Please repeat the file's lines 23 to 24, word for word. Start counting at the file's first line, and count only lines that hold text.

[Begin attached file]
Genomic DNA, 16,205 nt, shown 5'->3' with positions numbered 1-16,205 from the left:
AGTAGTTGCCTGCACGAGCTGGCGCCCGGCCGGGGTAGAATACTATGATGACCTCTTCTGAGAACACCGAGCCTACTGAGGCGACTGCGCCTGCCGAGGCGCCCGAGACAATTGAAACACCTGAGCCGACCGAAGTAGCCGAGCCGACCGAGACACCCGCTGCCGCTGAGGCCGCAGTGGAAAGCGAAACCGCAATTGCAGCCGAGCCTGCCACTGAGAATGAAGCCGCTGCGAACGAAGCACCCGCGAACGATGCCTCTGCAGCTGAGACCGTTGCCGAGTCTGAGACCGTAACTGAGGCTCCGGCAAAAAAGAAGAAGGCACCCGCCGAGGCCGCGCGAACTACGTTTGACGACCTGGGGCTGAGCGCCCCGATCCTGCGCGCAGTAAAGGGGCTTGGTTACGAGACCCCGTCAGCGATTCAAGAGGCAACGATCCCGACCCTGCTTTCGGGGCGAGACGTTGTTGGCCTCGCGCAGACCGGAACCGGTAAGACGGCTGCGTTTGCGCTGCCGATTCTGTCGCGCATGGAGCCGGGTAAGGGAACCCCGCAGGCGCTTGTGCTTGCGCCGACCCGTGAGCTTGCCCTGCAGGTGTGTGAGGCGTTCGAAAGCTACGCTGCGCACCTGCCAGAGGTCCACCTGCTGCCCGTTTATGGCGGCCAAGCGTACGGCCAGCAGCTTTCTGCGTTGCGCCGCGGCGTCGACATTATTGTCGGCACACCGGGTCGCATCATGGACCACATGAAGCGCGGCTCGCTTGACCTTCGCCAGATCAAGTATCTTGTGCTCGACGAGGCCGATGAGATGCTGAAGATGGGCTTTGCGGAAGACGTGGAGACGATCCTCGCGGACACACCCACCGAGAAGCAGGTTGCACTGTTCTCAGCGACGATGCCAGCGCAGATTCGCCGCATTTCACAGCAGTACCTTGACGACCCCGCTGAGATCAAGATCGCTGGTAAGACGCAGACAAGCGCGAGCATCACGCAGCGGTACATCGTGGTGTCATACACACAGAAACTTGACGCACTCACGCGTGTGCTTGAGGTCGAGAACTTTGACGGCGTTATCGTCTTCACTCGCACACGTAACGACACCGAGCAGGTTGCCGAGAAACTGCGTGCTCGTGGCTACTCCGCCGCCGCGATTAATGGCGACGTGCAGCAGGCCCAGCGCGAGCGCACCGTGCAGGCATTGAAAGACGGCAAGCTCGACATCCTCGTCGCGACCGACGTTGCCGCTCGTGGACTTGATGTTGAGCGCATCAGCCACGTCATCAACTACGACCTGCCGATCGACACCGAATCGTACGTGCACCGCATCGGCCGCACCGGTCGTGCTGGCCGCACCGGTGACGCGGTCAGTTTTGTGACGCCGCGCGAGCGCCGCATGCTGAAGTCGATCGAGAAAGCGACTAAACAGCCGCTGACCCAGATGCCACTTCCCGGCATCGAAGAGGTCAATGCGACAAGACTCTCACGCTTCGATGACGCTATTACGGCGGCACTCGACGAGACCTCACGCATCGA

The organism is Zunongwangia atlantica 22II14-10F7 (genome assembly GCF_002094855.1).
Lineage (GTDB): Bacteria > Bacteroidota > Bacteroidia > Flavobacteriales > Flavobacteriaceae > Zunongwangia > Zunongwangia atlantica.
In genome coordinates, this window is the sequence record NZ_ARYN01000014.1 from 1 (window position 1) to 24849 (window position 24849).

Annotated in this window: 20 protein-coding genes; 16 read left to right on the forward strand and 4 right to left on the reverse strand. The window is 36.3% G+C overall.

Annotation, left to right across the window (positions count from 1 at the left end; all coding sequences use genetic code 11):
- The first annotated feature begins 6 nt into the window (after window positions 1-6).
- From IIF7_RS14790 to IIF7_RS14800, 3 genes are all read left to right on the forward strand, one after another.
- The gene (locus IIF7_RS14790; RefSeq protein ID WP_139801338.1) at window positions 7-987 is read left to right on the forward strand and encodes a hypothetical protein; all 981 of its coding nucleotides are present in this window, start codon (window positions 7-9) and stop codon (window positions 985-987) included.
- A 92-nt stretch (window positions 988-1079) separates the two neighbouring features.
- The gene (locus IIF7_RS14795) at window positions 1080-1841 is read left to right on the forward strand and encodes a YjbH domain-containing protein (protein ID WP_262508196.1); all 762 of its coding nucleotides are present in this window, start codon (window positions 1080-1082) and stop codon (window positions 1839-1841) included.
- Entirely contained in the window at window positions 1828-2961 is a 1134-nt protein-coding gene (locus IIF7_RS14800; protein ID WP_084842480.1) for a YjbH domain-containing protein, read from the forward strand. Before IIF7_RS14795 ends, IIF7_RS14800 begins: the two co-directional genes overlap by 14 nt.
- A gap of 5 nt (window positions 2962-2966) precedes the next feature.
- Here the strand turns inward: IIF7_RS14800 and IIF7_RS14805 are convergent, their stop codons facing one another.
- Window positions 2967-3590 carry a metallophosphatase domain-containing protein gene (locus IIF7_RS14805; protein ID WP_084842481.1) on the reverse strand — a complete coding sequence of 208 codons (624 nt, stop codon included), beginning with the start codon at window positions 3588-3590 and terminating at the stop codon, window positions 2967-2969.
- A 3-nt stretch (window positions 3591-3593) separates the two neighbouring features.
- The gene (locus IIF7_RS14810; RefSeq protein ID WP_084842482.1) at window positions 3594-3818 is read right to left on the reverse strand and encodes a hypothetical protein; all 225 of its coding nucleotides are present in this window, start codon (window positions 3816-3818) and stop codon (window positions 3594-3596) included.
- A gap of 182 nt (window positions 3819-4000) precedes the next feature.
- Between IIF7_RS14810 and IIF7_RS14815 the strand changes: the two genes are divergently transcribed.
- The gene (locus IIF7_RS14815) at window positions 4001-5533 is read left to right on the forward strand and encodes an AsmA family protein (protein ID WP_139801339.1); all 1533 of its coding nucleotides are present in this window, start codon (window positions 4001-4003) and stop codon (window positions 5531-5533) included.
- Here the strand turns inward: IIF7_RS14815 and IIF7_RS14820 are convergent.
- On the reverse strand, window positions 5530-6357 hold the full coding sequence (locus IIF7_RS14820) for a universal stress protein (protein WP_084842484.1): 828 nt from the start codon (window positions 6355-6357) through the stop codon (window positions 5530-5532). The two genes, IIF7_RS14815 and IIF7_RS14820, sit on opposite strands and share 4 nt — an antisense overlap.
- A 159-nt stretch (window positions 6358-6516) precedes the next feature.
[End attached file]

- On the reverse strand, window positions 5530-6357 hold the full coding sequence (locus IIF7_RS14820) for a universal stress protein (protein WP_084842484.1): 828 nt from the start codon (window positions 6355-6357) through the stop codon (window positions 5530-5532). The two genes, IIF7_RS14815 and IIF7_RS14820, sit on opposite strands and share 4 nt — an antisense overlap.
- A 159-nt stretch (window positions 6358-6516) precedes the next feature.